The only problem with this country is its rampant inflation, so prices are always in flux. But even with that, you can still get by on around $40-50 USD per day. Hostels are just $5-10 USD and a delicious meal (think steak and wine) will be well under $20 USD.
Patagonia is the main draw here, offering stunning landscapes and world-class hiking. Nature lovers will also want to visit Iguazu Falls, the largest waterfall system in the world!
Learn more and plan your trip with my guide to Argentina!
Cambodia is one of my favorite countries in the world. I found the people so incredibly welcoming there and even after a long absence between visits I still found it to be one of the best destinations in Southeast Asia.
Prices have increased a little over the years, but not by much (it’s still cheaper than Thailand). Cross-country buses still cost less than $20 USD, meals are $1–5 USD, private rooms are around $10 USD, and beer is still under a buck. Everything here works in dollars. ATMs give them out, goods are priced in dollars, you get change in dollars: it makes converting pretty easy.
I find the country to be affordable, friendly, and safe. Plus, Angkor Wat is one of the most amazing historical sites in the world. Be sure to visit the Killing Fields and the Tuol Sleng Genocide Museum in Phnom Penh for a sobering look at the country’s violent past.
Learn more and plan your trip with my guide to Cambodia!
The Greece’s struggling economy has made tourism much more affordable in recent years. Now this once-cheap country is even more of a bargain than it was before.
With $11 USD per night hostels, $30 USD hotels, and $3.50 USD gyros, this country is a steal. Sure, some of the popular islands will still be a bit pricier but even those are affordable. You’ll get to enjoy beautiful islands, beaches, and delicious food at a fraction of the price of other European countries.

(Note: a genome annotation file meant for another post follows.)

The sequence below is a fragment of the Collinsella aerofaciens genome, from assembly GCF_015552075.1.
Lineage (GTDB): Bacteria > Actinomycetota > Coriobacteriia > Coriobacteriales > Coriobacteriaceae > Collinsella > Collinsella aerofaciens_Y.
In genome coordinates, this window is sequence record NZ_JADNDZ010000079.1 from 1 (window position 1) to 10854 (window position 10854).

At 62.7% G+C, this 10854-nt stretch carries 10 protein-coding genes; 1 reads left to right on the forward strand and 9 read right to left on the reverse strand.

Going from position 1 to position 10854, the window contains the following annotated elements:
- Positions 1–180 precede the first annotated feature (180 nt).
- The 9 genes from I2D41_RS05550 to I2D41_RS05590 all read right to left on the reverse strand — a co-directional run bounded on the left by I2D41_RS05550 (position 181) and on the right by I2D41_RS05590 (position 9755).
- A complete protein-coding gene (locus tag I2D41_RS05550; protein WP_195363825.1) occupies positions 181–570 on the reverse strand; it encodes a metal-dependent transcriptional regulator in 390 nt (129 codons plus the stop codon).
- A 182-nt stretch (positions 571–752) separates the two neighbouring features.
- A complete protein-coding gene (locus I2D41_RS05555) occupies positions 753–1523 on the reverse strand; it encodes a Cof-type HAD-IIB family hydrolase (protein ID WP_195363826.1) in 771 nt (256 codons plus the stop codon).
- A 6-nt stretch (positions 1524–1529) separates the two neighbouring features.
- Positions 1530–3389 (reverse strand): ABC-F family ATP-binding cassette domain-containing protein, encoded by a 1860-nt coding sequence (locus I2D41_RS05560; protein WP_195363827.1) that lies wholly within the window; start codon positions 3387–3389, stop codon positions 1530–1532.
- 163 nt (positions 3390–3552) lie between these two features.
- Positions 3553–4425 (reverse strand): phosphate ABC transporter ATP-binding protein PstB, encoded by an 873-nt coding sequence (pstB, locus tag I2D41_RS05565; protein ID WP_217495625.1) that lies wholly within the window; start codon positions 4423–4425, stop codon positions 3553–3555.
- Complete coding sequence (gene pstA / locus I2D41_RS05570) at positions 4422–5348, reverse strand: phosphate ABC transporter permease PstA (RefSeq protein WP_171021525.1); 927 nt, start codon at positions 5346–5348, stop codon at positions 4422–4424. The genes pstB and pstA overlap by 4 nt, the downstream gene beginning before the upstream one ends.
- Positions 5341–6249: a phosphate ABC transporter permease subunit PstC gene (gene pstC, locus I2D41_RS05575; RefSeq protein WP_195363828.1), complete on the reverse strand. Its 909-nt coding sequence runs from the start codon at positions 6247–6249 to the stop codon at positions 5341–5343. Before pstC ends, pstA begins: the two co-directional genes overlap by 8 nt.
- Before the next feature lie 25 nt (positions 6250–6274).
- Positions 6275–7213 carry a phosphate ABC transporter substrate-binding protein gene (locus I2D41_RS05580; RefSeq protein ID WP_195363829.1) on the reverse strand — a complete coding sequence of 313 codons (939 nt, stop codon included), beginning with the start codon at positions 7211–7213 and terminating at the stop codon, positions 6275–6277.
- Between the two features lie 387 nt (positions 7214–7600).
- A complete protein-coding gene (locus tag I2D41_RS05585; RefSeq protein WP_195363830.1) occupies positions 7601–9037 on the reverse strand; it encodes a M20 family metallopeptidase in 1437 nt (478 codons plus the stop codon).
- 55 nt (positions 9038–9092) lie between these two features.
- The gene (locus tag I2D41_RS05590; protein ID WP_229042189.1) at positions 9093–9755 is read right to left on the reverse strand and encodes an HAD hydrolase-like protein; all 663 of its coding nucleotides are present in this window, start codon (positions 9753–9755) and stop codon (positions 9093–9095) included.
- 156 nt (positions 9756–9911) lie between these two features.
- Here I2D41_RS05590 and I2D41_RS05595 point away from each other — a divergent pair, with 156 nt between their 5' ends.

Moreover, since the economic problems have caused a huge drop in tourist numbers, there are fewer crowds on those wonderful beaches! Greece is a bargain destination, and my friends there tell me that the summer season was really bad. Visiting will not only get you great deals, but you’ll also help put much-needed money back into the economy.
Learn more and plan your trip with my guide to Greece!
10. South Africa
Safaris, wineries, mountains, and an endless coastline that is perfect for road trips — that’s South Africa. As a backpacker or budget traveler, this country is a great destination to travel as there are a lot of work opportunities as well as plenty of adventurous activities (and some great hiking) to keep you busy.
While it’s true that the country struggles with corruption and petty crime, it has a booming tourism industry and a growing backpacker and digital nomad scene. With $35-50 USD per day, you’ll be able to enjoy the amazing beaches and laid-back lifestyle that makes South Africa so appealing.
Don’t miss hiking up Table Mountain or visiting the penguins when you’re in Cape Town. And if you’re looking for a world-class safari experience, head to Kruger National Park!
Learn more and plan your trip with my guide to South Africa!